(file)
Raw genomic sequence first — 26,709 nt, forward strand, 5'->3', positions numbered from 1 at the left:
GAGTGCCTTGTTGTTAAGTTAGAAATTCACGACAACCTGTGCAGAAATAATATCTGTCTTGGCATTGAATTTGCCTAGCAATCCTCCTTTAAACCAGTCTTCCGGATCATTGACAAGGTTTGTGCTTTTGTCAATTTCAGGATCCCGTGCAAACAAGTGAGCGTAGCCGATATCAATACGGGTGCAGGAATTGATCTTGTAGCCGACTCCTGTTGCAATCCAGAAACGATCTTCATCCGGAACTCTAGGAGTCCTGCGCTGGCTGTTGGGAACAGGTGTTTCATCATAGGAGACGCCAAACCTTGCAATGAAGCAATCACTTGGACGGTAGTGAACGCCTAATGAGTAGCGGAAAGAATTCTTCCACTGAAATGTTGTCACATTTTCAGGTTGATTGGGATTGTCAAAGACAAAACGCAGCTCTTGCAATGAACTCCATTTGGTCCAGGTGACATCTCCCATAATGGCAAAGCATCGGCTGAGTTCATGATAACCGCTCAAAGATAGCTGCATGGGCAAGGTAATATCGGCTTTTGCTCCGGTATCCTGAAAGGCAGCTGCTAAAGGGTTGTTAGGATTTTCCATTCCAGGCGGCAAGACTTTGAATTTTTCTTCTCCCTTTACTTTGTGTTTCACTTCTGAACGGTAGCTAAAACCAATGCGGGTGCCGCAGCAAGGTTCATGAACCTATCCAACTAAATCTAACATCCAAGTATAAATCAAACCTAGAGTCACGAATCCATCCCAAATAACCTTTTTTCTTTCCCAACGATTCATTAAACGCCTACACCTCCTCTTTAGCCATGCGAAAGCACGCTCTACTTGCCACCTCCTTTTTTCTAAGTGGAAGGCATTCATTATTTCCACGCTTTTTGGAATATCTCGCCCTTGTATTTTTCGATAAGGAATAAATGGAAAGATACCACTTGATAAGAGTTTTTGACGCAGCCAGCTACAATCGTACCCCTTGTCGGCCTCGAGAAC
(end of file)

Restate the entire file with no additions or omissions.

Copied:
Raw genomic sequence first — 26,709 nt, forward strand, 5'->3', positions numbered from 1 at the left:
GAGTGCCTTGTTGTTAAGTTAGAAATTCACGACAACCTGTGCAGAAATAATATCTGTCTTGGCATTGAATTTGCCTAGCAATCCTCCTTTAAACCAGTCTTCCGGATCATTGACAAGGTTTGTGCTTTTGTCAATTTCAGGATCCCGTGCAAACAAGTGAGCGTAGCCGATATCAATACGGGTGCAGGAATTGATCTTGTAGCCGACTCCTGTTGCAATCCAGAAACGATCTTCATCCGGAACTCTAGGAGTCCTGCGCTGGCTGTTGGGAACAGGTGTTTCATCATAGGAGACGCCAAACCTTGCAATGAAGCAATCACTTGGACGGTAGTGAACGCCTAATGAGTAGCGGAAAGAATTCTTCCACTGAAATGTTGTCACATTTTCAGGTTGATTGGGATTGTCAAAGACAAAACGCAGCTCTTGCAATGAACTCCATTTGGTCCAGGTGACATCTCCCATAATGGCAAAGCATCGGCTGAGTTCATGATAACCGCTCAAAGATAGCTGCATGGGCAAGGTAATATCGGCTTTTGCTCCGGTATCCTGAAAGGCAGCTGCTAAAGGGTTGTTAGGATTTTCCATTCCAGGCGGCAAGACTTTGAATTTTTCTTCTCCCTTTACTTTGTGTTTCACTTCTGAACGGTAGCTAAAACCAATGCGGGTGCCGCAGCAAGGTTCATGAACCTATCCAACTAAATCTAACATCCAAGTATAAATCAAACCTAGAGTCACGAATCCATCCCAAATAACCTTTTTTCTTTCCCAACGATTCATTAAACGCCTACACCTCCTCTTTAGCCATGCGAAAGCACGCTCTACTTGCCACCTCCTTTTTTCTAAGTGGAAGGCATTCATTATTTCCACGCTTTTTGGAATATCTCGCCCTTGTATTTTTCGATAAGGAATAAATGGAAAGATACCACTTGATAAGAGTTTTTGACGCAGCCAGCTACAATCGTACCCCTTGTCGGCCTCGAGAAC